Mā, as far as I know, is the solo project of Marire Brunning. The name then is a shorter version of hers, but it also has multiple meanings in te reo Māori - as a verb it means ‘by way of’, but it can also mean ‘white’, or can be used to mean the inclusion of others.
Mā is that kind of artist - her songs are casual in the extreme, downtempo and welcoming. But the more you listen the more they, and she, reveal layers of complexity.
It’s also easy to take for granted the way Mā moves between singing, spoken word, rap, or somewhere in between over the course of this album. It just happens, isn’t forced and doesn’t call attention to itself.
‘Dreamswimmer’ perfectly captures the feeling of not wanting to wake up - ‘let me be’ she begs, and the instrumentation does feel like being buried underneath blankets. The next track is called ‘Hikoi’, which means protest march and implies a long journey. But as Mā sings, she’s barely opened her eyes.
By track three Mā’s eyes are open, and it’s around here I started to suspect the album covers the journey from waking up, to beginning the day. In the track she also mentions a broken heart, and I think that might be why the album is called Breakfast with Hades - it seems to tell the story of someone struggling to get going in the morning, and for some listeners that will sound familiar.
The third song has a dubbed out groove with plenty of echo, and is as inviting as any of these tracks, but the positive affirmation in the title/ chorus isn’t overwhelming - the most she can say is ‘I’m Alright’.
Breakfast With Hades is out on Mara TK’s label Meetinghouse Records, which feels like a good fit. Its songs feel, for lack of a better word, friendly, built on amiable trip hop grooves and a mix of live playing with more adventurous programmed parts like synthetic brass or harp or thumb piano. It’s only once you dig into the lyrics that you realise the good vibes might be masking something more serious.
The album ends on a pair of mostly instrumental tracks, the last of which is the most peaceful here. It features native birdsong, and is called ‘Ata Mārie’ - Māori for good morning. Despite the track sounding like the winding down at the end of a day, you realise Mā’s is just beginning.
Hey What by Low
In 1993 a Minnesota band called Low formed. They made quiet songs with brushed drums and vocal harmonies, and were dubbed ‘slowcore’, a term they disapproved of. Low have always been a trio, going through several bass players over the years, but, as of their latest album, consists of the husband and wife duo Alan Sparhawk and Mimi Parker, whose intertwining voices are Low’s signature sound. And contrary to what you might expect from an ageing band, they’ve pushed further and further against what a band should sound like - to the extent that it’s often impossible to know what you’re actually hearing.
Low’s evolution toward sonic pioneers started around the time they signed to Sub Pop Records and worked with producer Dave Fridmann, who’s notable for studio wizardry. They got noisier and sounded more like a rock band over the next two albums, then reverted back to something quieter for the two after that, including one produced by Wilco’s Jeff Tweedy.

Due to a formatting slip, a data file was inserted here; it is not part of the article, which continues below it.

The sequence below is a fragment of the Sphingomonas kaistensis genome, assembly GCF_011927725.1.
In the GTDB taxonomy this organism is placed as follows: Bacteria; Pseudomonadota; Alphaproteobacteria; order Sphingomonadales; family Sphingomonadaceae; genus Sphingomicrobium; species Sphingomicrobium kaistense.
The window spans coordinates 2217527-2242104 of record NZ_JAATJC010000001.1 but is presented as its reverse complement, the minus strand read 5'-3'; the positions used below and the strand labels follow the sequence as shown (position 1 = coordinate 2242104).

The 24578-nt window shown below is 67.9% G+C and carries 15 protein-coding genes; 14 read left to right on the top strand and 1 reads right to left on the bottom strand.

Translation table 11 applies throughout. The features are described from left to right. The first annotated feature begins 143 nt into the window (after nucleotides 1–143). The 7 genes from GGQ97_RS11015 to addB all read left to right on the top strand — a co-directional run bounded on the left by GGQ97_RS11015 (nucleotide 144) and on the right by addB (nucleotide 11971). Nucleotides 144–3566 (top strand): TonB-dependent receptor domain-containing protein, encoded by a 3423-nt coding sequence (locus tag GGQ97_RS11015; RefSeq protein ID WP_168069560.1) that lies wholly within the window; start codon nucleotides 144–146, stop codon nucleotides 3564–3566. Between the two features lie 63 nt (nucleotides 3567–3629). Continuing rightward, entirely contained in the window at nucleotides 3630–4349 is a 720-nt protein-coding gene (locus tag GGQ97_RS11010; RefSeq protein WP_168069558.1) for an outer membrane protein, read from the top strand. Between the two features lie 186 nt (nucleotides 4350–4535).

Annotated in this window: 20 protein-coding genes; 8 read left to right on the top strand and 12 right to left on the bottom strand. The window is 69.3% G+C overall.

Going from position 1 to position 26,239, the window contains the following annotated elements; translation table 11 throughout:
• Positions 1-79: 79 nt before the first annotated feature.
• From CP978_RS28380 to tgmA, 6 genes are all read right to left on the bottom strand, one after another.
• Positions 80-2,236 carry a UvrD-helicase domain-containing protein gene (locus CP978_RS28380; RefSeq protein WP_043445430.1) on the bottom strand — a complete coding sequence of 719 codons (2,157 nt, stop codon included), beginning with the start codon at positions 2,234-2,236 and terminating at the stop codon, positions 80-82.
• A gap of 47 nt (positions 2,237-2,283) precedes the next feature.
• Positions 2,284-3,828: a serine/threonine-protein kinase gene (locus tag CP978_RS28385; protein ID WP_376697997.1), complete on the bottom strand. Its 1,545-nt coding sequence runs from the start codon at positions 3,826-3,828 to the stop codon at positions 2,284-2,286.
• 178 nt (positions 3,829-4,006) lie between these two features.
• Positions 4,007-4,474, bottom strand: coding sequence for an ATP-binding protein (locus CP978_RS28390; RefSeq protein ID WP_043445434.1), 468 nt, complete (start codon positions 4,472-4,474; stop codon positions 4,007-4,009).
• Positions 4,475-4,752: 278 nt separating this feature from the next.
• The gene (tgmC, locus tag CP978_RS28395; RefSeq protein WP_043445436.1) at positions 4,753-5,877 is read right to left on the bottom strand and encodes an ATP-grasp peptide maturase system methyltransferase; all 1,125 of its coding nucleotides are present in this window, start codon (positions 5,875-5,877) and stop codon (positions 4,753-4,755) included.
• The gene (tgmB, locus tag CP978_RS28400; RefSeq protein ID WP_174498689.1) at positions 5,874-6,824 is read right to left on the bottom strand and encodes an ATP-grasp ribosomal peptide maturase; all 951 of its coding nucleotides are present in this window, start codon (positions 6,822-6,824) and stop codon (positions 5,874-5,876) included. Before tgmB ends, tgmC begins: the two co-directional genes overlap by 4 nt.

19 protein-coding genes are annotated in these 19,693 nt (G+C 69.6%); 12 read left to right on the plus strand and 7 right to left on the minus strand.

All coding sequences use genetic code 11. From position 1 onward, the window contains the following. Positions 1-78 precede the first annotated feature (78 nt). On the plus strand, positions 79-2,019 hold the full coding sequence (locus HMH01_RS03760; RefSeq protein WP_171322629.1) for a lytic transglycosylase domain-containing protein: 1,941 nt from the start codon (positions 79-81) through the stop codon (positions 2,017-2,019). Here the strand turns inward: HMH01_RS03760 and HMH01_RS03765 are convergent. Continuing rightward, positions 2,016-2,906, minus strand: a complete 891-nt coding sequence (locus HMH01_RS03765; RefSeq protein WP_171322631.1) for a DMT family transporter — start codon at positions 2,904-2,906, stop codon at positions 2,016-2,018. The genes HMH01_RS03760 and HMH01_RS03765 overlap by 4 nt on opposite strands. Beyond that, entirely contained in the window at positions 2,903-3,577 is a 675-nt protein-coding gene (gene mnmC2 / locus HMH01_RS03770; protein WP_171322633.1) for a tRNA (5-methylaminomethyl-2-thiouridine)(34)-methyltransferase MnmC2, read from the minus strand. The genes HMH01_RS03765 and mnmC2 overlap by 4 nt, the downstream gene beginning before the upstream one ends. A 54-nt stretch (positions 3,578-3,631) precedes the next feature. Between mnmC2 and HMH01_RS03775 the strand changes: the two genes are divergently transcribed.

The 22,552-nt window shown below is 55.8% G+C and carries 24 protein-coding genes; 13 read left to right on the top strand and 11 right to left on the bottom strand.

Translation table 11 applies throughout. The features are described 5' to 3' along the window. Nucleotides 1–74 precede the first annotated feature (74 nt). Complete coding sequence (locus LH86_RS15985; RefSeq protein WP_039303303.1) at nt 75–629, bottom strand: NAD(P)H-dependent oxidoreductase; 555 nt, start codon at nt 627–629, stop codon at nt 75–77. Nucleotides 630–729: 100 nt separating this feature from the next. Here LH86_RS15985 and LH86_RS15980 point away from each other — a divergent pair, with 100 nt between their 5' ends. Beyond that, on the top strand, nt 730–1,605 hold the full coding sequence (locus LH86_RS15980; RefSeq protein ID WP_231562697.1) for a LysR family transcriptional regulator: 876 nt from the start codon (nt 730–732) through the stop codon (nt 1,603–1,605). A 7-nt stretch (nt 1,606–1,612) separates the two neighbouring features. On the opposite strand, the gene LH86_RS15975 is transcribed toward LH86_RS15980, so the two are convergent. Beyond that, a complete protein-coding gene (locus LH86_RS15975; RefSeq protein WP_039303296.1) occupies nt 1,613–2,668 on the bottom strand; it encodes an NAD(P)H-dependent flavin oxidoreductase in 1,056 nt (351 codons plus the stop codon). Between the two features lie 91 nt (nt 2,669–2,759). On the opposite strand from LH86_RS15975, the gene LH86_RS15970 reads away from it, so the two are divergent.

It was when they worked with BJ Burton that things started to get extreme. Burton is famous for working with Bon Iver, helping to push his sound from the cabin to the cosmos, and in partnering with Low, was able to realise their sonic ideas, about taking the sound of guitars to strange new places.
On previous album Double Negative the experimentation took focus, a collection of fascinating textures that sometimes overshadow the songs. On Hey What, the balance has shifted - the songs are intact, they’re just enclosed in soundscapes that sit somewhere between extreme distortion and ambient drones.
The sound has changed, but these are still very much Low songs. The duelling harmonies place them as folk music to my ears, and it’s interesting to note that, while a lot of Burton's work with Bon Iver involved altering the sound of his voice, he leaves Sparhawk and Parker’s mostly intact. It’s everything else that’s pushed to its extreme, every trick in the studio ledger used to mangle Sparhawk’s guitar into something unrecognisable.
The only instruments on the album are guitar, and Parker’s drums (which I only heard at the end of the final track). The fact that it sounds like this is testament to Burton’s presumably vast array of gear, and the band’s desire to create something completely new. From a production standpoint I’m in awe of it - a lot of the time there are no reference points for what you’re hearing. It also strikes me as uncommon for a band to start quiet, and wait till their fifties to really get crazy.
‘Days Like These’ has a comforting message of solidarity during strange times, and maybe the album’s most accessible melody, until halfway through when it explodes. If you’re hearing it for the first time you might have a similar experience to mine, so let me say now - your speakers or headphones aren’t broken. It’s meant to sound like this.